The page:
Loud, high-pitched squabbling.
It prefers pollen and nectar from eucalypt blossoms, paperbarks and turpentine trees; however, it may also eat other native and introduced flowers and fruit, including mangoes, when native foods are scarce. It has also been seen feeding on leaves by chewing them, swallowing the liquid and then spitting out the fibre.
During the day it roosts on tree branches in large groups known as camps. Main camps form during summer and their size varies depending on the availability of local food. It leaves the camp at dusk to feed, finding its food by sight and smell, and by following other bats. The groups can travel over 50 km to feed and will use the same camp for many years.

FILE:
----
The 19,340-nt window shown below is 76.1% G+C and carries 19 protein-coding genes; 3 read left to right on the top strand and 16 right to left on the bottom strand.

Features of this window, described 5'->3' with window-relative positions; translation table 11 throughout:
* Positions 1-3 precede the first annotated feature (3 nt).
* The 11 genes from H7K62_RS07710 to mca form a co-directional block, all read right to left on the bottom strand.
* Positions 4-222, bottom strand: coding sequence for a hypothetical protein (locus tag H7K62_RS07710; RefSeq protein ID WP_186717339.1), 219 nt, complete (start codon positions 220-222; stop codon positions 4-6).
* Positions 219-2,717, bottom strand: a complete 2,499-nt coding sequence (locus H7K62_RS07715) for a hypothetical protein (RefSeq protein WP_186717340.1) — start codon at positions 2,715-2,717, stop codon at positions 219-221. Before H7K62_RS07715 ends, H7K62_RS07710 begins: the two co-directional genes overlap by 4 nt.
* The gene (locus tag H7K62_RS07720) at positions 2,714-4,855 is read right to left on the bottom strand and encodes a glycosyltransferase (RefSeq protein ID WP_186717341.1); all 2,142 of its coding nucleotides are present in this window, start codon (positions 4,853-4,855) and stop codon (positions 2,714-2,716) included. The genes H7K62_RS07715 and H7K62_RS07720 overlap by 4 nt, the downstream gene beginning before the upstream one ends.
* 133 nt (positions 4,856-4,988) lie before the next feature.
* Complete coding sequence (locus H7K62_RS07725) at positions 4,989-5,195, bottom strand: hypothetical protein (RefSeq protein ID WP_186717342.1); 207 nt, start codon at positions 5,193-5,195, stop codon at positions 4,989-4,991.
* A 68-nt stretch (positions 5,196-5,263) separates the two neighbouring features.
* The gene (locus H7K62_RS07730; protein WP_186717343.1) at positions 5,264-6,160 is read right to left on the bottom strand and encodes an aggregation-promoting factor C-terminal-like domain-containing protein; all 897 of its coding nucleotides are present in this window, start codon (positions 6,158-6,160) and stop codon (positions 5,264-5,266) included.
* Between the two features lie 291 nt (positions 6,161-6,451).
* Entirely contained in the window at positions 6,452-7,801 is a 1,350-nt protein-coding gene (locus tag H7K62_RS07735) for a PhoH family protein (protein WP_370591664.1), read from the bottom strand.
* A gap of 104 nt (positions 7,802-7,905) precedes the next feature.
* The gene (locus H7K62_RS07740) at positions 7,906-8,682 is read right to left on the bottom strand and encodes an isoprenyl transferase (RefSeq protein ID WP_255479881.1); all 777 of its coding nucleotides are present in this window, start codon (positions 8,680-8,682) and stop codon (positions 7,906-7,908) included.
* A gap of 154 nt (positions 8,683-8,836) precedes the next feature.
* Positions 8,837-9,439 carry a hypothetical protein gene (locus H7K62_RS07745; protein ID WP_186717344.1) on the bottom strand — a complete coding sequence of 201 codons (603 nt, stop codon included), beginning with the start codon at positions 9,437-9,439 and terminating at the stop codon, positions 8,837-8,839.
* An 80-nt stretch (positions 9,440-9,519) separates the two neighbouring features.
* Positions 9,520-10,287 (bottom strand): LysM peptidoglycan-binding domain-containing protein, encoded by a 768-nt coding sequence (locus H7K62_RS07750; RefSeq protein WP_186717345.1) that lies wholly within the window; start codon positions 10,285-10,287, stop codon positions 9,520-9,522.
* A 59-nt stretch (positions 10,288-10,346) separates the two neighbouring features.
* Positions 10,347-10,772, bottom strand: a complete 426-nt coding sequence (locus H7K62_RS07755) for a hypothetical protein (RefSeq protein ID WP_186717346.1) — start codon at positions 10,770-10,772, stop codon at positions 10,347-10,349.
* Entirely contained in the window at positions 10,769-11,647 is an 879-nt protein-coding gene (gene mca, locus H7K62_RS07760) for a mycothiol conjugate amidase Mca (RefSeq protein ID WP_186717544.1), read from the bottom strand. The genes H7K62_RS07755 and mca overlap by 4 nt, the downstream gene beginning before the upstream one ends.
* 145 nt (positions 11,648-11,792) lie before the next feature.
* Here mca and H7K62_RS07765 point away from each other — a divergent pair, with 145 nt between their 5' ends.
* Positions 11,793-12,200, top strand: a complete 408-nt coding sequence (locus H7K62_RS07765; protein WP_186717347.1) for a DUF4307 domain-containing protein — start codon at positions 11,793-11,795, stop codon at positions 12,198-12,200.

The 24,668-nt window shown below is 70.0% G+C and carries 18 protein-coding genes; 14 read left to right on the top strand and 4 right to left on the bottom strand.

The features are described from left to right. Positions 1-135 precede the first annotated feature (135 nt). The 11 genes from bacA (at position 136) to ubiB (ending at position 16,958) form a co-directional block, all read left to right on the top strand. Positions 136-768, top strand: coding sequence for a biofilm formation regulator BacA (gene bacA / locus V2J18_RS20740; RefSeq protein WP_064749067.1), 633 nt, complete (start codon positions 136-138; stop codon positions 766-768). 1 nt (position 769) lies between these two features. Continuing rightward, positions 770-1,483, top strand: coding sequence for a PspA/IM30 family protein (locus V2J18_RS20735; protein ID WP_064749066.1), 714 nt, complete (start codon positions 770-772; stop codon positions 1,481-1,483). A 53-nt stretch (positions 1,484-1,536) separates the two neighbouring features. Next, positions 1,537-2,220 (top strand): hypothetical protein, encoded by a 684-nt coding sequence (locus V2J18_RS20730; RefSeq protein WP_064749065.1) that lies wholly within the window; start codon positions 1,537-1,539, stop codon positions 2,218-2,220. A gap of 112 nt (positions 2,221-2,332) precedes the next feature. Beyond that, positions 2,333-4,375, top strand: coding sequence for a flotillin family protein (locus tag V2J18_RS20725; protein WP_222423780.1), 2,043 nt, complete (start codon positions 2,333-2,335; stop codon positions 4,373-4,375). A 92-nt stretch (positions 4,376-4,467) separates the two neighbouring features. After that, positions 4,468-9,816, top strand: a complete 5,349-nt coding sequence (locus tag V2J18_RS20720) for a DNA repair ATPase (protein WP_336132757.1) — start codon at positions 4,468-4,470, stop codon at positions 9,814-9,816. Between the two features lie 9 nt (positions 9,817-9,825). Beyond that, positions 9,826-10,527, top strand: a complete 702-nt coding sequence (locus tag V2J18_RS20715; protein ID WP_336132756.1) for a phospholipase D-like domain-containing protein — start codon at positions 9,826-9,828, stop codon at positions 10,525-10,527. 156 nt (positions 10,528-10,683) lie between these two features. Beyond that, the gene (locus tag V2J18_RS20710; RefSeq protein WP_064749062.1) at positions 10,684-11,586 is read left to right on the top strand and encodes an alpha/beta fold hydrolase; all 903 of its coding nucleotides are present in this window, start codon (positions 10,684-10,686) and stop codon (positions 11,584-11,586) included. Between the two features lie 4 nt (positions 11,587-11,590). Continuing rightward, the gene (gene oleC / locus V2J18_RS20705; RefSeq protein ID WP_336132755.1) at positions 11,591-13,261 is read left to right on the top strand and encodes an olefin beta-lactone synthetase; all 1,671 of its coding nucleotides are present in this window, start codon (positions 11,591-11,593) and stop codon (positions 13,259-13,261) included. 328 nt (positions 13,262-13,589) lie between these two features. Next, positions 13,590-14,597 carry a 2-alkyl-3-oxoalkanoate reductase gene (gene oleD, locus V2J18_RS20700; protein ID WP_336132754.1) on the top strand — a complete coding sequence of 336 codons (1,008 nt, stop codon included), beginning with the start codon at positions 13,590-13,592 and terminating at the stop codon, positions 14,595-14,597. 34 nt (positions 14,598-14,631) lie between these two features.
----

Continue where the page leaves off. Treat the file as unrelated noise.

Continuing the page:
Mating occurs in autumn and the female gives birth in late winter or spring when food is abundant. The young are carried by their mothers until they are about four weeks old when they are left at the roost while their mothers forage at night. They begin to fly when they are eight weeks old but remain dependent on their mothers for at least three months.